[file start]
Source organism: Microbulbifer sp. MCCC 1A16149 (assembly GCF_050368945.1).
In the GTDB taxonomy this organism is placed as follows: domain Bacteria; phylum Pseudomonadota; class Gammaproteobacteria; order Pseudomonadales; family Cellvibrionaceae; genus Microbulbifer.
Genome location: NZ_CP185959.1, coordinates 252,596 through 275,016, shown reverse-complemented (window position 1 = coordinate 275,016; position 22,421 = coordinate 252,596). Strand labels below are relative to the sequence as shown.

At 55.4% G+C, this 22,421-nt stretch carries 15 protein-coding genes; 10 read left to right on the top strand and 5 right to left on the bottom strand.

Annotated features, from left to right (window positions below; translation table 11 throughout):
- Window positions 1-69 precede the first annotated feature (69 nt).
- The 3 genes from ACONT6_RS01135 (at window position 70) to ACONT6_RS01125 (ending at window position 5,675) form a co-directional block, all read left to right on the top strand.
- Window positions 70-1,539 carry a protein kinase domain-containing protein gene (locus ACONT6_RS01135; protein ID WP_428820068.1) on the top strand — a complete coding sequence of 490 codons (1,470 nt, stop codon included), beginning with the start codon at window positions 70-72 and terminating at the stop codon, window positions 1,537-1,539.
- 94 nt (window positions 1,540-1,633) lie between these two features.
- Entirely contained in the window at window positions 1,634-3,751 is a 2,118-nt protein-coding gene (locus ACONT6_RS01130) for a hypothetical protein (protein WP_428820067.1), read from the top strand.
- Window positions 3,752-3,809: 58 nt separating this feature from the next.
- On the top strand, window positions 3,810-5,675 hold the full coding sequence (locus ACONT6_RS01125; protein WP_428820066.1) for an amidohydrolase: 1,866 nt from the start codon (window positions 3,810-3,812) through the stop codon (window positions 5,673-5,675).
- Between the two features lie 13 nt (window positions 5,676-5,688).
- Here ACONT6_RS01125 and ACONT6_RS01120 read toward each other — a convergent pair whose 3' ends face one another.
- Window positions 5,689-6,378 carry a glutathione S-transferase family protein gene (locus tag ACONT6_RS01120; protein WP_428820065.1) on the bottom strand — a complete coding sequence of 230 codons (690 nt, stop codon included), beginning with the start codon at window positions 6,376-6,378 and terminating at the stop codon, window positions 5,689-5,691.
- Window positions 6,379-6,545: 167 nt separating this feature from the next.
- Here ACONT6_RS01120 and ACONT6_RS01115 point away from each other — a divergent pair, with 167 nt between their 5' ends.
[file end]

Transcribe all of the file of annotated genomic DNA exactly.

Source organism: Microbulbifer sp. MCCC 1A16149 (assembly GCF_050368945.1).
In the GTDB taxonomy this organism is placed as follows: domain Bacteria; phylum Pseudomonadota; class Gammaproteobacteria; order Pseudomonadales; family Cellvibrionaceae; genus Microbulbifer.
Genome location: NZ_CP185959.1, coordinates 252,596 through 275,016, shown reverse-complemented (window position 1 = coordinate 275,016; position 22,421 = coordinate 252,596). Strand labels below are relative to the sequence as shown.

At 55.4% G+C, this 22,421-nt stretch carries 15 protein-coding genes; 10 read left to right on the top strand and 5 right to left on the bottom strand.

Annotated features, from left to right (window positions below; translation table 11 throughout):
- Window positions 1-69 precede the first annotated feature (69 nt).
- The 3 genes from ACONT6_RS01135 (at window position 70) to ACONT6_RS01125 (ending at window position 5,675) form a co-directional block, all read left to right on the top strand.
- Window positions 70-1,539 carry a protein kinase domain-containing protein gene (locus ACONT6_RS01135; protein ID WP_428820068.1) on the top strand — a complete coding sequence of 490 codons (1,470 nt, stop codon included), beginning with the start codon at window positions 70-72 and terminating at the stop codon, window positions 1,537-1,539.
- 94 nt (window positions 1,540-1,633) lie between these two features.
- Entirely contained in the window at window positions 1,634-3,751 is a 2,118-nt protein-coding gene (locus ACONT6_RS01130) for a hypothetical protein (protein WP_428820067.1), read from the top strand.
- Window positions 3,752-3,809: 58 nt separating this feature from the next.
- On the top strand, window positions 3,810-5,675 hold the full coding sequence (locus ACONT6_RS01125; protein WP_428820066.1) for an amidohydrolase: 1,866 nt from the start codon (window positions 3,810-3,812) through the stop codon (window positions 5,673-5,675).
- Between the two features lie 13 nt (window positions 5,676-5,688).
- Here ACONT6_RS01125 and ACONT6_RS01120 read toward each other — a convergent pair whose 3' ends face one another.
- Window positions 5,689-6,378 carry a glutathione S-transferase family protein gene (locus tag ACONT6_RS01120; protein WP_428820065.1) on the bottom strand — a complete coding sequence of 230 codons (690 nt, stop codon included), beginning with the start codon at window positions 6,376-6,378 and terminating at the stop codon, window positions 5,689-5,691.
- Window positions 6,379-6,545: 167 nt separating this feature from the next.
- Here ACONT6_RS01120 and ACONT6_RS01115 point away from each other — a divergent pair, with 167 nt between their 5' ends.